Something Fishy Going On: The furore surrounding the Kermadec Ocean Sanctuary offers a powerful example of the political difficulties into which Reflexive Left Syndrome can lead a progressive political party. Almost overnight, the significant benefits to the global environment represented by the Kermadec Ocean Sanctuary have been put at risk for no better reason than that a determinedly commercial entity like Te Ohu Kaimoana wishes to reserve the right to harvest the Kermadec fishery.
THE LABOUR PARTY is at serious risk of, once again, succumbing to Reflexive Left Syndrome (RLS). Simply put, RLS causes progressives to respond predictably (and all-too-often counter-productively) to every issue affecting the Left. Those suffering from RLS do not wait for the facts; nor do they pause to consider whether their support for one part of the Left might put them at serious odds with another. Positions are fixed with precipitate haste, and room for subsequent manoeuvre and compromise is severely restricted. RLS nails its victims to the political spot: positions they frequently cannot abandon without incurring serious damage and/or ridicule.
The latest example of Labour succumbing to RLS involves the party’s position on the Kermadec Ocean Sanctuary.
At the First Reading of the legislation establishing the sanctuary, the vote in favour of this internationally acclaimed measure of marine conservation was unanimous. So far, so good. But, all it took for Labour to announce that it was “reassessing” its support for the legislation was a claim that it contravened the Maori fisheries settlement.
Te Ohu Kaimoana, the Maori Fisheries Trust, had announced that it was challenging the Crown’s actions in the High Court. Labour’s six Maori MPs, feeling obligated to defend their constituents’ rights under the Treaty of Waitangi (Fisheries Claims) Act of 1992, immediately began applying pressure to their Pakeha colleagues. References were made to the Seabed and Foreshore Act of 2004. With the party registering just 28 percent in the latest One News/Colmar brunton poll, Labour’s Maori Caucus wanted to know if it was intending to alienate their people’s electoral support all over again?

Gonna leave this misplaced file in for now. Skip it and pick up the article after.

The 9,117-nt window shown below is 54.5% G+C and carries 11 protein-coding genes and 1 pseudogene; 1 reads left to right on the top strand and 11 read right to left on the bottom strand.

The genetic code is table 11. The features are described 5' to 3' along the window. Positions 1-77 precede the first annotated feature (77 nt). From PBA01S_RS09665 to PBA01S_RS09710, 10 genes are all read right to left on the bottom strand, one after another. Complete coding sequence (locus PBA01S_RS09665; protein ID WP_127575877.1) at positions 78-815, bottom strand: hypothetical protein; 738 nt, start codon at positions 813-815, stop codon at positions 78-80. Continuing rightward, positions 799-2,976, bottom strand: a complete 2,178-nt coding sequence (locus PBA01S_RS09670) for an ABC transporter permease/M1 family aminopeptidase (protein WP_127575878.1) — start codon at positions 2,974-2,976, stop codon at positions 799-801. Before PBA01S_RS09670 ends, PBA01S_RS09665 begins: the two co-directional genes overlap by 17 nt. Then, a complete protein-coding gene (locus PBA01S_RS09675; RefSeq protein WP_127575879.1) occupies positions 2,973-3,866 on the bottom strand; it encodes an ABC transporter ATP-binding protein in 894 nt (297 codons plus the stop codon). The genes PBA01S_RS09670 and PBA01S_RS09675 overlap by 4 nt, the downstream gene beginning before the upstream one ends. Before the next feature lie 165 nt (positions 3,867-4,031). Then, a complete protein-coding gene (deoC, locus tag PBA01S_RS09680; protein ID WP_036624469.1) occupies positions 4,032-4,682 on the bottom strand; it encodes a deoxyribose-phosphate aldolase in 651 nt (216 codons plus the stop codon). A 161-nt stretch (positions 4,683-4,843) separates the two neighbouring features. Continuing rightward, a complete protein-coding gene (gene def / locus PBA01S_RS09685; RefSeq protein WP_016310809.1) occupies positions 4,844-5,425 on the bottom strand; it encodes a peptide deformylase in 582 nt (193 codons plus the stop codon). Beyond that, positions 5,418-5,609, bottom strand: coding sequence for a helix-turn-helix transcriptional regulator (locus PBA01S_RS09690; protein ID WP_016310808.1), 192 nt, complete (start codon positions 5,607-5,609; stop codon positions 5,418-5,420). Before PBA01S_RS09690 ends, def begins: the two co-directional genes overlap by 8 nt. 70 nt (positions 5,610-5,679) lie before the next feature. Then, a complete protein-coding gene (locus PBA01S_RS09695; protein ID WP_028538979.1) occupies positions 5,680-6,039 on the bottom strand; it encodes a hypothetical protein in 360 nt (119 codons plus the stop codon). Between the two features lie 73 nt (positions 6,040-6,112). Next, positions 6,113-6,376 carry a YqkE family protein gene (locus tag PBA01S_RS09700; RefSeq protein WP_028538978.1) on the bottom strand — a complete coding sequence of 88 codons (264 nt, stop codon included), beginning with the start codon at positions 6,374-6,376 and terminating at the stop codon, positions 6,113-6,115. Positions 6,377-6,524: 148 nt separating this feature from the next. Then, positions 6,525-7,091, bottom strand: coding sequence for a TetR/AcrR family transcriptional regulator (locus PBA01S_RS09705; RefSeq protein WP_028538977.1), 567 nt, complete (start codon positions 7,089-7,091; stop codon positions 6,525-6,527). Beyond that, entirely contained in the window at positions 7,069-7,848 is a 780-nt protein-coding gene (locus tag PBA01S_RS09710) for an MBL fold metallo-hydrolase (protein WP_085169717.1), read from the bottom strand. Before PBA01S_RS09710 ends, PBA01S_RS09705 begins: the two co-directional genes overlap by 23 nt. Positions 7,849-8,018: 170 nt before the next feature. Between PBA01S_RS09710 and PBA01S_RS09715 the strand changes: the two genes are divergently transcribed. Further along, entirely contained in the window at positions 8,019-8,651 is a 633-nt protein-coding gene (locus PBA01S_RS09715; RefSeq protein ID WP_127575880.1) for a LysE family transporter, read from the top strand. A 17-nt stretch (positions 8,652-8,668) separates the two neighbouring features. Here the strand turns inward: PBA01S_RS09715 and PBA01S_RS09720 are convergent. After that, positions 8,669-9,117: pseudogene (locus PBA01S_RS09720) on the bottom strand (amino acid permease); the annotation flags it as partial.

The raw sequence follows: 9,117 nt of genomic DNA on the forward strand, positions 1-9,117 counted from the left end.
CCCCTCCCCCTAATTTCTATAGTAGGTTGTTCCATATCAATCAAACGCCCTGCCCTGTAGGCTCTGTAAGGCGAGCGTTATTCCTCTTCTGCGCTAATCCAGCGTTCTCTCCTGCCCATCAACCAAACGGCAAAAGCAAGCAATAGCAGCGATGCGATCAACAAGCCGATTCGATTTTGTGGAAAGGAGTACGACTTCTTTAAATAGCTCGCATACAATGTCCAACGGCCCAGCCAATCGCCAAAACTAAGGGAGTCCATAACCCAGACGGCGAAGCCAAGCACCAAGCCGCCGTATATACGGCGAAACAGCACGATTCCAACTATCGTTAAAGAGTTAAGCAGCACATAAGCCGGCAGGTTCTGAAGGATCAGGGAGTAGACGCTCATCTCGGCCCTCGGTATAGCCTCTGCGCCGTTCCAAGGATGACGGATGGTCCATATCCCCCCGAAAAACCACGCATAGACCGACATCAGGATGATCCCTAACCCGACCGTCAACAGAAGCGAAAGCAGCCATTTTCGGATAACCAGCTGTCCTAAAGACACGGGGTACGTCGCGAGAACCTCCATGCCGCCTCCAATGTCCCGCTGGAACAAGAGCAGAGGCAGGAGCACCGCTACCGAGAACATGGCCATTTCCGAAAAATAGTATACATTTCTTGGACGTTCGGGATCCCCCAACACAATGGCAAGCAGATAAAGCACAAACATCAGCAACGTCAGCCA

With typical haste, Labour succumbed to RLS. On 12 April, David Parker, Labour’s Environment spokesperson, and Kelvin Davis, its spokesperson for Maori Development, jointly issued a press statement declaring: “The lessons of foreshore and seabed must not be forgotten and the Crown should not by legislation run rough-shod over Māori interests.”
Exactly which Maori interests were being run roughshod over was not specified by Parker and Davis. That a number of “prominent Maori” (including Sir Tipene O’Regan and Dame Tariana Turia) had spoken out against the sanctuary was all that was needed for RLS to kick-in.
But, Parker and Davis were not the only people to issue a media release on this issue. The former leader of Mana Motuhake, and Alliance Cabinet Minister, Sandra Lee, had some very different thoughts to offer on Te Ohu Kaimoana’s attempt to prevent the establishment of the Kermadec Ocean Sanctuary.
“Te Ohu Kaimoana have a poor conservation record”, said Lee. “They openly supported illegal Japanese whale hunting in the United Nations Southern Ocean sanctuary when I was Minister [of Conservation] and probably still do. Perhaps they could focus their energy on helping our own unemployed rangatahi [young people] to get on the water fishing their own quota instead.”
Certainly, Sir Tipene O’Regan’s response to Pakeha concerns about the fate of what he labelled “charismatic megafauna” [whales] could hardly be described as supportive.
The furore surrounding the Kermadec Ocean Sanctuary offers a powerful example of the political difficulties into which RLS can lead a progressive political party. Almost overnight, the significant benefits to the global environment represented by the Kermadec Ocean Sanctuary have been put at risk for no better reason than that a determinedly commercial entity like Te Ohu Kaimoana wishes to reserve the right to harvest the Kermadec fishery.
The Neo-Tribal Capitalist character of the forces pushing for the scrapping of the Kermadec Ocean Sanctuary has not been lost on Sandra Lee. Nor has the need for all the peoples of the Earth to challenge the right of commercial interests to plunder the planet’s living resources without let or hindrance. But Labour, rather than balancing carefully the respective claims of a vulnerable ocean eco-system, and a commercial Maori entity, has allowed its response to be dictated by RLS. They have rushed in like fools – and not in the defence of angels.
This essay was originally posted on The Daily Blog of Thursday, 14 April 2016.